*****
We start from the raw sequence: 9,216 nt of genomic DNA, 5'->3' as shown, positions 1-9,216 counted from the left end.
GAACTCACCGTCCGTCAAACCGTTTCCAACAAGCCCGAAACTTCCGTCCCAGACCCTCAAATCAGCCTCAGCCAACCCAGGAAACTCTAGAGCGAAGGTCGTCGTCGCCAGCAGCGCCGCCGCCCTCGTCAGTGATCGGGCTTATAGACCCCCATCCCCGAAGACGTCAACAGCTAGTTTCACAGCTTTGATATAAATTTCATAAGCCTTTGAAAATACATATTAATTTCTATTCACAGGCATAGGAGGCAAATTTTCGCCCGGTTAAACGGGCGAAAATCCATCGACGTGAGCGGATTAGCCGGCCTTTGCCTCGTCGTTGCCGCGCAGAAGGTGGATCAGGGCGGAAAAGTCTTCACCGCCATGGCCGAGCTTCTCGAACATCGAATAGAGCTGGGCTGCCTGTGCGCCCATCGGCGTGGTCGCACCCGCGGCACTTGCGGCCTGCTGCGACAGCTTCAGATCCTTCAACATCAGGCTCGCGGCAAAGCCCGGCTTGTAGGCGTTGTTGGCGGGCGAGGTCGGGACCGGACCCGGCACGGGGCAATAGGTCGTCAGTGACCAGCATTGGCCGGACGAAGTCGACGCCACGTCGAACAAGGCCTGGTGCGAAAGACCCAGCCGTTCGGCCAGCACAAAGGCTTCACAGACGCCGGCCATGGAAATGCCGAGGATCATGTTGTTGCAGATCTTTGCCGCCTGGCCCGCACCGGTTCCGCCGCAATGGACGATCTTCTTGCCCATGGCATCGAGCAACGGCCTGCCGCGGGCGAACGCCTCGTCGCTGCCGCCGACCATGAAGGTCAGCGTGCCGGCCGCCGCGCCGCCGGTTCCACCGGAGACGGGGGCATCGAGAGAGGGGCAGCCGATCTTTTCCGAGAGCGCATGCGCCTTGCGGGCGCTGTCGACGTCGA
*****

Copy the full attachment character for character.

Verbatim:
We start from the raw sequence: 9,216 nt of genomic DNA, 5'->3' as shown, positions 1-9,216 counted from the left end.
GAACTCACCGTCCGTCAAACCGTTTCCAACAAGCCCGAAACTTCCGTCCCAGACCCTCAAATCAGCCTCAGCCAACCCAGGAAACTCTAGAGCGAAGGTCGTCGTCGCCAGCAGCGCCGCCGCCCTCGTCAGTGATCGGGCTTATAGACCCCCATCCCCGAAGACGTCAACAGCTAGTTTCACAGCTTTGATATAAATTTCATAAGCCTTTGAAAATACATATTAATTTCTATTCACAGGCATAGGAGGCAAATTTTCGCCCGGTTAAACGGGCGAAAATCCATCGACGTGAGCGGATTAGCCGGCCTTTGCCTCGTCGTTGCCGCGCAGAAGGTGGATCAGGGCGGAAAAGTCTTCACCGCCATGGCCGAGCTTCTCGAACATCGAATAGAGCTGGGCTGCCTGTGCGCCCATCGGCGTGGTCGCACCCGCGGCACTTGCGGCCTGCTGCGACAGCTTCAGATCCTTCAACATCAGGCTCGCGGCAAAGCCCGGCTTGTAGGCGTTGTTGGCGGGCGAGGTCGGGACCGGACCCGGCACGGGGCAATAGGTCGTCAGTGACCAGCATTGGCCGGACGAAGTCGACGCCACGTCGAACAAGGCCTGGTGCGAAAGACCCAGCCGTTCGGCCAGCACAAAGGCTTCACAGACGCCGGCCATGGAAATGCCGAGGATCATGTTGTTGCAGATCTTTGCCGCCTGGCCCGCACCGGTTCCGCCGCAATGGACGATCTTCTTGCCCATGGCATCGAGCAACGGCCTGCCGCGGGCGAACGCCTCGTCGCTGCCGCCGACCATGAAGGTCAGCGTGCCGGCCGCCGCGCCGCCGGTTCCACCGGAGACGGGGGCATCGAGAGAGGGGCAGCCGATCTTTTCCGAGAGCGCATGCGCCTTGCGGGCGCTGTCGACGTCGA